Is Bitcoin a Money Laundering Machine?
Bitcoin trumpets itself as being totally anonymous. Facts speak otherwise. New Bitcoin World tackles the issue in Can code and competition build a better Bitcoin?
Everyone from the mainstream media to Wikileaks to the now-disbanded hacker collective LulzSec has trumpeted Bitcoin as “anonymous.” But the truth is that researchers have long since proven it’s anything but — since every bitcoin transaction appears on a public ledger distributed to everyone in the network (called the “block chain”), tracking bitcoins back to individuals is often trivial.
Zerocoin promises true anonymity by giving Bitcoin its own built-in money laundering system. The special sauce is a zero-knowledge proof, a statement used to verify a piece of secret information without giving away the secret in the process. This makes it so that if someone looks at the block chain, they’ll be able to see that you minted a zerocoin at some point, but there will be no way to tell which one you’re redeeming.
Saskatoon Realtor Lists Home Priced in Bitcoins
Just in time for tax season, the Canada Revenue Agency says BitCoins aren’t tax exempt.
Originally designed as a virtual currency alternative to conventional money, the cash value of a BitCoin jumped from under $50 US to above $250 and back earlier this month, as speculators flooded the market after awareness of them grew.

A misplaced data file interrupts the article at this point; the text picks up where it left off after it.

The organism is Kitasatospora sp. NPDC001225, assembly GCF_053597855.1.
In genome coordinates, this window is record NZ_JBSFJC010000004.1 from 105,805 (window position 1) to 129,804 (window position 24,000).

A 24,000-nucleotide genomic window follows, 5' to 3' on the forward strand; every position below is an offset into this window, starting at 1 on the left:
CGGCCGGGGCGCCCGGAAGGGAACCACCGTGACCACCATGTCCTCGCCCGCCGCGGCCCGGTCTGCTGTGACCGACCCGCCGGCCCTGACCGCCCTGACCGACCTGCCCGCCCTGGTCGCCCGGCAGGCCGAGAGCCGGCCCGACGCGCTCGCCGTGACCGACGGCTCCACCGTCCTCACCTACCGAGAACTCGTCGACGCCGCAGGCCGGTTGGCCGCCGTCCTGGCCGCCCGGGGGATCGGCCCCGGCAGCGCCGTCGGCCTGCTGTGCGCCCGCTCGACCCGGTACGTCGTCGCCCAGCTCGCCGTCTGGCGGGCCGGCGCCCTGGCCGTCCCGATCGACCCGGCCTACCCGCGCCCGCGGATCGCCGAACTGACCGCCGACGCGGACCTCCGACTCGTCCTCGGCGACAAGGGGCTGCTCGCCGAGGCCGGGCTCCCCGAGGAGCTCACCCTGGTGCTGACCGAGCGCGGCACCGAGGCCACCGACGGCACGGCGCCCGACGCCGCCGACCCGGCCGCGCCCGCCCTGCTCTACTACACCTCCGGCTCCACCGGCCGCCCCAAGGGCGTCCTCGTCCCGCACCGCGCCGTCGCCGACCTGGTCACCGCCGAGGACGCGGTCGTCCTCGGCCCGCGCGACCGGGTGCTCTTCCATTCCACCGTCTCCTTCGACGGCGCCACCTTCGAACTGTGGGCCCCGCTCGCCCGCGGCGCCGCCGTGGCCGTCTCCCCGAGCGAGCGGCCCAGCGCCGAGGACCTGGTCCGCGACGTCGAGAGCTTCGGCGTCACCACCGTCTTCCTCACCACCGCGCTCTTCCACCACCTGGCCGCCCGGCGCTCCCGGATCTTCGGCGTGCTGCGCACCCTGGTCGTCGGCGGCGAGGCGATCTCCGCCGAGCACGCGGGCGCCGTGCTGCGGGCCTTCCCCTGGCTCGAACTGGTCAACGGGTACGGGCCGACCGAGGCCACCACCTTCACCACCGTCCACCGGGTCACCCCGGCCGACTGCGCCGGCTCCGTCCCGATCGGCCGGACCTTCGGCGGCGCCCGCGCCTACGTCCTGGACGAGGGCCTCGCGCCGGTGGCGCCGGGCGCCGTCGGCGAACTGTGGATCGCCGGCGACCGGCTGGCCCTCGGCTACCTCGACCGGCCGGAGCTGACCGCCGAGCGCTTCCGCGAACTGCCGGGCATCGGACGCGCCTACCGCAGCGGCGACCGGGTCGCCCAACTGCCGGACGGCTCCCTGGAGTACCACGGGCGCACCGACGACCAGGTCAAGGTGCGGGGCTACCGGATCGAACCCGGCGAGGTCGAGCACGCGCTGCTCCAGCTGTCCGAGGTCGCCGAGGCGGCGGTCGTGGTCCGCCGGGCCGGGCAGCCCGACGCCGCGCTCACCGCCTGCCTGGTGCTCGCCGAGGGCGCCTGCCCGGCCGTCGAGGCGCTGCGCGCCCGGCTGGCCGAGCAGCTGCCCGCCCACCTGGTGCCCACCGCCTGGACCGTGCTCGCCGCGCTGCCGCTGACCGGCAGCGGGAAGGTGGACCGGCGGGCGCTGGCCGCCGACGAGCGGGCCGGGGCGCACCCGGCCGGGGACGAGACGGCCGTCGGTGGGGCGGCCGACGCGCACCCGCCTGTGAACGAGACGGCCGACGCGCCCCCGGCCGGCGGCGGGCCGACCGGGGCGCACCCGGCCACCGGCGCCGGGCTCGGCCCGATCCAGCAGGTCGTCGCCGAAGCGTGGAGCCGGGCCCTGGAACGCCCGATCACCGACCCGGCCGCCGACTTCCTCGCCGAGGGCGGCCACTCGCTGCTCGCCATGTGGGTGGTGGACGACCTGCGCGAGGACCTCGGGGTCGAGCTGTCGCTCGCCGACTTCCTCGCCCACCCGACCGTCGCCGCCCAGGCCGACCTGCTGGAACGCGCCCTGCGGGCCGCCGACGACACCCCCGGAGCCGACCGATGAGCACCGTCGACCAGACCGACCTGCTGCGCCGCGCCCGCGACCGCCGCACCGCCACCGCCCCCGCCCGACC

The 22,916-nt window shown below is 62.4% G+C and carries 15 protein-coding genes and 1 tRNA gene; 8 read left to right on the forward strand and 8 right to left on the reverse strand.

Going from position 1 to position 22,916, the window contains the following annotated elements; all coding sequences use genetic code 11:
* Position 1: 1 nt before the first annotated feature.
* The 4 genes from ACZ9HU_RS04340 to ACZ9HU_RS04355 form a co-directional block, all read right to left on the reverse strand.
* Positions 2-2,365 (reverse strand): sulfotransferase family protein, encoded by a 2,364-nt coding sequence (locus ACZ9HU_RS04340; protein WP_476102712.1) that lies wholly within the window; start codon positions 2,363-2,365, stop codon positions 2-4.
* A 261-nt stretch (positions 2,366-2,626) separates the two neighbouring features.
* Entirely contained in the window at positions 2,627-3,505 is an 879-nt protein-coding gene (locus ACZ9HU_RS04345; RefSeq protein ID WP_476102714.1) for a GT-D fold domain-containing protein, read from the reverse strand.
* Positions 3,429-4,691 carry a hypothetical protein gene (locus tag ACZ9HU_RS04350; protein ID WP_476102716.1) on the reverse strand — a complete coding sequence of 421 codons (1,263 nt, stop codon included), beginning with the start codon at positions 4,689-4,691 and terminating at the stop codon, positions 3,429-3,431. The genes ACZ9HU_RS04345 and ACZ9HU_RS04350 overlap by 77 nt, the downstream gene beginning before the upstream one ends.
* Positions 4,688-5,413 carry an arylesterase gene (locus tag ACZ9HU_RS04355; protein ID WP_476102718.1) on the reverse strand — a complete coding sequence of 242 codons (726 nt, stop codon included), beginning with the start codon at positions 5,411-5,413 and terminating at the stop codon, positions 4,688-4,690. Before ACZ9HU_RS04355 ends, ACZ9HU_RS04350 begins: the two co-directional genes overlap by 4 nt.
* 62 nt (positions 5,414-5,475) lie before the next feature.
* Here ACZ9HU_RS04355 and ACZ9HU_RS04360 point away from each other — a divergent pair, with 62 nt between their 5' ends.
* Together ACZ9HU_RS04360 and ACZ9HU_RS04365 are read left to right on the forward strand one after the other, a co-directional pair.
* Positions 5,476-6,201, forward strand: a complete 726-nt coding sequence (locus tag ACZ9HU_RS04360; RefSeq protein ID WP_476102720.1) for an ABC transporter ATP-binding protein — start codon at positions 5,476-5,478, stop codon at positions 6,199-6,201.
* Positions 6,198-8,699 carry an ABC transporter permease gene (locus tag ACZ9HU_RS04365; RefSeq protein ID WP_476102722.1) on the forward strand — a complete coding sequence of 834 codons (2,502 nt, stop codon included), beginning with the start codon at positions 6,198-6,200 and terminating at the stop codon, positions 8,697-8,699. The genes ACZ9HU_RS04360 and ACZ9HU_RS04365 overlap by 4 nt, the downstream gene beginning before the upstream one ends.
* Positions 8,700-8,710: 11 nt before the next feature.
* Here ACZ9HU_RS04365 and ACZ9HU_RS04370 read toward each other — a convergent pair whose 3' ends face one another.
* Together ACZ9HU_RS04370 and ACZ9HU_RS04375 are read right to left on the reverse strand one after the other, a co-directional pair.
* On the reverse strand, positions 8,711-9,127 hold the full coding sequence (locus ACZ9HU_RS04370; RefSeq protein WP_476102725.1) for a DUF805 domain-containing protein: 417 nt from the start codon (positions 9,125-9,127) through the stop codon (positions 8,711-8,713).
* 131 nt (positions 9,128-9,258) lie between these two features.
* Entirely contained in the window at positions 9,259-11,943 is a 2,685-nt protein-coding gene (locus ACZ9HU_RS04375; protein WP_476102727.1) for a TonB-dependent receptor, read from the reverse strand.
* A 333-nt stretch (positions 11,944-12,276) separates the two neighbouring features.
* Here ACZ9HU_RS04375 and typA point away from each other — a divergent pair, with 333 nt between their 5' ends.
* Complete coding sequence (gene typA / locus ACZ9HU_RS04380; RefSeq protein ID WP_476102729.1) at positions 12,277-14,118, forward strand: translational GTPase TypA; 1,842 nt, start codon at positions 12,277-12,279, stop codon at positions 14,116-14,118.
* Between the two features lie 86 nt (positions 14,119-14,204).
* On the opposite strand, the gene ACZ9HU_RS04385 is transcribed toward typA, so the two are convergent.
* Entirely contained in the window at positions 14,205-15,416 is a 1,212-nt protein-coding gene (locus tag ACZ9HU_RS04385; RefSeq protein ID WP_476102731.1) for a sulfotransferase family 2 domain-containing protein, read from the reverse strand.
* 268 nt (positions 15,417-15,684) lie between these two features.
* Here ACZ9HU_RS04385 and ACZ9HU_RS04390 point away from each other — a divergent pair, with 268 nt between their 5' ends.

Saskatoon realtor Paul Chavady said he has listed a house priced in BitCoins, and has found clients willing to pay his fees in the electronic currency.
The CRA told the CBC there are two separate tax rules that apply to the electronic currency, depending on whether they are used as money to buy things or if they were merely bought and sold for speculative purposes.
“Barter transaction rules apply where BitCoins are used to purchase goods or services,” Canada Revenue Agency spokesman Philippe Brideau said in an email.
When it comes to trading BitCoins for profit, the tax man says there are tax implications there, too.
“When BitCoins are bought or sold like a commodity, any resulting gains or losses could be income or capital for the taxpayer depending on the specific facts,” ruled the CRA.
If you think the anonymity of bitcoin will hide what you are doing, you probably better think twice. And the more popular bitcoin gets, the more government will be asking questions.
If bitcoin gets big enough, governments will do far more than ask questions, they will demand an accounting of every transaction, where the money went, and whether taxes were properly paid.
For more on bitcoins please see Mish Interview With “Bitcoin Jesus”
Mike “Mish” Shedlock